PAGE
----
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Kludts Hop Farm

Submitted by on April 30, 2012 – 5:11 pm2 Comments

Kludts Hops Ranch — celebrating the harvest

Kludts Hops Ranch — celebrating the harvest

I don’t know much about these photos except that they are of the Kludts Hop Farm and that hop farming was an important crop for Washington State around the turn on the 20th century.

Here’s a small post about it from Although it speaks primarily about King County, there was a lot of hop growing going on in Pierce County as well.

Hops Grown in Western Washington become an important world crop by 1882
In the early 1880s, Western Washington becomes one of the world’s major hop growing regions after blight destroys much of the European hop crop. Hops are a bitter plant in the hemp family used to flavor beer.

In 1882, King County farmers cultivated 200 acres that yielded 300,000 pounds of hops. The crop sold for $180,000 with expenses totaling a mere $30,000. As Thomas Prosch exclaims in his “Chronological History of Seattle…,” “Never before or since were prices so high” (287-288).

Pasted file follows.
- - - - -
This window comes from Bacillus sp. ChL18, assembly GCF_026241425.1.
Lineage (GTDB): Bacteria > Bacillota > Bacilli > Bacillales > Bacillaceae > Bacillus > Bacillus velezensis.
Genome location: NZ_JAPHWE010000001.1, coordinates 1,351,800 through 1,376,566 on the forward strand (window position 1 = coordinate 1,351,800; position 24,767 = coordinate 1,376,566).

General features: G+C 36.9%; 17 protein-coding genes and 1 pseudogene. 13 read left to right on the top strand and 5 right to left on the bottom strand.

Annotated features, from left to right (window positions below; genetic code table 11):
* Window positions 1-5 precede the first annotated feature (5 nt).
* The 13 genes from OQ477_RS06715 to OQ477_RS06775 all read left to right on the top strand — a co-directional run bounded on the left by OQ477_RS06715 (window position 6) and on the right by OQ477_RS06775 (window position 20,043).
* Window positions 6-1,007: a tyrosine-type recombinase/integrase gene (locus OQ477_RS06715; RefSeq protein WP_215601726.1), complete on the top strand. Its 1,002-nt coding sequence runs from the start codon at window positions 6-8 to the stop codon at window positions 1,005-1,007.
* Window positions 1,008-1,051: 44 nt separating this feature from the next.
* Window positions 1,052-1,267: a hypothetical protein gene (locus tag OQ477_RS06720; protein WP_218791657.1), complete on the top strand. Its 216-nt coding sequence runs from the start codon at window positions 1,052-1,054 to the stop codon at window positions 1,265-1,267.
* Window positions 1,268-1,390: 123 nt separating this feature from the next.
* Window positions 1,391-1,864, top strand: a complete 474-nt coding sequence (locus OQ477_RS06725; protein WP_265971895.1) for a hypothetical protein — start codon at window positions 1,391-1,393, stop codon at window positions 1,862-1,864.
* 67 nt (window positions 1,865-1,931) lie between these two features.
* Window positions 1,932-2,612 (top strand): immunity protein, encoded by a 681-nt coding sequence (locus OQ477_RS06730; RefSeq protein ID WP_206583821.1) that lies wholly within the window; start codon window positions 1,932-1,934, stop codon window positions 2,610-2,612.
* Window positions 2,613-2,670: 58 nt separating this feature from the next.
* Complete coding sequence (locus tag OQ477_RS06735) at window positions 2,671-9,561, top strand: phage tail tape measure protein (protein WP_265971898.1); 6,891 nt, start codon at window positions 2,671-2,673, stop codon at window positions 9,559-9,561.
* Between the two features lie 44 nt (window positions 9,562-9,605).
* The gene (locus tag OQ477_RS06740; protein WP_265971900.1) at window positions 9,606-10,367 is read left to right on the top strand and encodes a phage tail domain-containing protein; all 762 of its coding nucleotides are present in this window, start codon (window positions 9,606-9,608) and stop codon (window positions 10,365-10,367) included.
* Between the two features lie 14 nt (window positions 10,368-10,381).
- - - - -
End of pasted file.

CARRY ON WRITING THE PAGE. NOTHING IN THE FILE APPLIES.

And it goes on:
Farmers rapidly converted their land into hop fields. By 1888, more than six million pounds were harvested statewide and this increased to nine million pounds by 1890. King County supplied more hops than any other county. Native Americans provided much of the labor force to pick the hops.

Kludts Hop ranch (bins full of hops)

Kludts Hop ranch (bins full of hops)

Until 1889, the hop crop was disease-free. The hop aphid first appeared around 1889, and by 1891, whole fields were infested.

At the present time (2001), Washington state is the country’s Number One producer of hops. Most are now grown in the Yakima Valley.

Photos courtesy of Sharon and Terry Van Eaton.

Click on images to enlarge.


  • Betty Loden Josephson says:

    I have some similar pictures of hop pickers although the pictures are not in as good shape. My Great-Grandmother, a young widow, came to the Silver Lake area from Arkansas around 1900 and the family worked picking hops. I’m always amused at the pickers adorned in hop vines.
    My Great-Grandmother became the third of five wives of George Kreger of Kreger Lake and her daughter, Lucy, married George’s son, Bob.

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